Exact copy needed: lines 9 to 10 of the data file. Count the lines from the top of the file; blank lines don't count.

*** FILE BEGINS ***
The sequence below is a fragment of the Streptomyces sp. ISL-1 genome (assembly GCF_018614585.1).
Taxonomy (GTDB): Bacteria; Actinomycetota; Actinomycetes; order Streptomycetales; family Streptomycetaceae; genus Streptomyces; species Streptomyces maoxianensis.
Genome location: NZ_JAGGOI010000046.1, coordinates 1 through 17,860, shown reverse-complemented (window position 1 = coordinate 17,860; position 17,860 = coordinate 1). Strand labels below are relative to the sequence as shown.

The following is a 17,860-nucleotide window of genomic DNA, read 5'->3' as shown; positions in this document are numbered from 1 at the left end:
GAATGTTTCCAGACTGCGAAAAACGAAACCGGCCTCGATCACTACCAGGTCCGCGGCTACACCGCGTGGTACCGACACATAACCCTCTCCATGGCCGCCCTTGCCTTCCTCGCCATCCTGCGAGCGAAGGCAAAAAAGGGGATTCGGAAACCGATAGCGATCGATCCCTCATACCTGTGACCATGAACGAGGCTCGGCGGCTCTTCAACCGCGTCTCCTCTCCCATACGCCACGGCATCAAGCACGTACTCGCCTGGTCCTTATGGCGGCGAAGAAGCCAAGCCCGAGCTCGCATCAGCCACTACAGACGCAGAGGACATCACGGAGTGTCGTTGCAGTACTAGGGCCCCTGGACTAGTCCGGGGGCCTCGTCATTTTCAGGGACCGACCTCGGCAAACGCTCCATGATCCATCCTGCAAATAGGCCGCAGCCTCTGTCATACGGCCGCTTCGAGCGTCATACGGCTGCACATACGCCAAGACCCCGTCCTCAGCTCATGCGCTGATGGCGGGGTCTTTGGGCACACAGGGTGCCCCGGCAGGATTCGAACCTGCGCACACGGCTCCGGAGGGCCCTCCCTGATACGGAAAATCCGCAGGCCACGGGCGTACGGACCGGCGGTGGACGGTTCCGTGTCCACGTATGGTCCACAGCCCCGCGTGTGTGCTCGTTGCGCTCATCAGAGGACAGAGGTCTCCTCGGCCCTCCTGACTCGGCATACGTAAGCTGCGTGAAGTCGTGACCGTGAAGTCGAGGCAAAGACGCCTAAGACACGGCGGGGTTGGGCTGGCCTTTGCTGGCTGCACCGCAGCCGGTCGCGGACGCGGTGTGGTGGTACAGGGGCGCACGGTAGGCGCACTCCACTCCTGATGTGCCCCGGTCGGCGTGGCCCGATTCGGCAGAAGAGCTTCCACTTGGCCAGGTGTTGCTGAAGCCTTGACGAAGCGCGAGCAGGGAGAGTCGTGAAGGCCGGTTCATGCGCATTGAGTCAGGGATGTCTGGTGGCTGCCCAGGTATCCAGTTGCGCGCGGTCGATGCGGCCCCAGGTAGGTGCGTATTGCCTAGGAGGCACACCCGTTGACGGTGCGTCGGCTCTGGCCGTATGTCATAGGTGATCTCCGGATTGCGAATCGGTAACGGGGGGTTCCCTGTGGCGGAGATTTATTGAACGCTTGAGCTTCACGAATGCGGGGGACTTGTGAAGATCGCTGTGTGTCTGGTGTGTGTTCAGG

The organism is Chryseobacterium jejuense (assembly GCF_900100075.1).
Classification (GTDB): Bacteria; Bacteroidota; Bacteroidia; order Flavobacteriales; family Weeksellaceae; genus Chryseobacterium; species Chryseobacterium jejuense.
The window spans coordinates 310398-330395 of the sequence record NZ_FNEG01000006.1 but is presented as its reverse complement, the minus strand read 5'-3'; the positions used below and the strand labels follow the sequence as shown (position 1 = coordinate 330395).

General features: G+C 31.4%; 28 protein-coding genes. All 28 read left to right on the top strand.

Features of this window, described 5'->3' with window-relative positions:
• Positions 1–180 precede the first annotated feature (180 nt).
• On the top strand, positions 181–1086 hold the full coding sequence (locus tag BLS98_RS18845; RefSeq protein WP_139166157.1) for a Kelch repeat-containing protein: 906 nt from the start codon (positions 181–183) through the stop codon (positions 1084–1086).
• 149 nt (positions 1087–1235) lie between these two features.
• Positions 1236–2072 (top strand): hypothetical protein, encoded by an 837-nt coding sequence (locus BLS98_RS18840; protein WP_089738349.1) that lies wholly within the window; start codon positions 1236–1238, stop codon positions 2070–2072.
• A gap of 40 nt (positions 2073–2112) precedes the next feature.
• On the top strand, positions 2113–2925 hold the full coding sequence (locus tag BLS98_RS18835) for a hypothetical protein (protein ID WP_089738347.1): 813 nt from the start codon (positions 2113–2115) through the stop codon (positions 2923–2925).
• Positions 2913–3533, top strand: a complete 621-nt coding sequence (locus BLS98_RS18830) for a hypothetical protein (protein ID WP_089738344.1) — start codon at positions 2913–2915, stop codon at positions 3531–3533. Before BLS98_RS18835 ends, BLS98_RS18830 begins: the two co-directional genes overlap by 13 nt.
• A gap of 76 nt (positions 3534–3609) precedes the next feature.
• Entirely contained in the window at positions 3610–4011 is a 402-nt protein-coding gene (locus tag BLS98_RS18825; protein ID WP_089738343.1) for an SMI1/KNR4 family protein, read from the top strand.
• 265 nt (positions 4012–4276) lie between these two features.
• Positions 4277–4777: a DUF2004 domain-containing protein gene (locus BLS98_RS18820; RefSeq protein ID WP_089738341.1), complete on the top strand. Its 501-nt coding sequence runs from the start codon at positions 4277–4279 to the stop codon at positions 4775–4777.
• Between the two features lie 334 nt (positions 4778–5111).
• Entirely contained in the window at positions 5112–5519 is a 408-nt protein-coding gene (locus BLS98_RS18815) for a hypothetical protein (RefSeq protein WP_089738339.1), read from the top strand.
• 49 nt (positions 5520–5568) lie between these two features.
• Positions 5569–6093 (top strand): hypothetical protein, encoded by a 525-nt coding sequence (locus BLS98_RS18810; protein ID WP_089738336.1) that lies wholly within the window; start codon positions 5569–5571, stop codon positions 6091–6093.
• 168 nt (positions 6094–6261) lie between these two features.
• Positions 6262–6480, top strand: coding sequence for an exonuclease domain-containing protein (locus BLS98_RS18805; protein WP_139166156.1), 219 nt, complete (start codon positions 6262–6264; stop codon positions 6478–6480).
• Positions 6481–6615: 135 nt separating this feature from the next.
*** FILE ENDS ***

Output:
General features: G+C 31.4%; 28 protein-coding genes. All 28 read left to right on the top strand.

Features of this window, described 5'->3' with window-relative positions: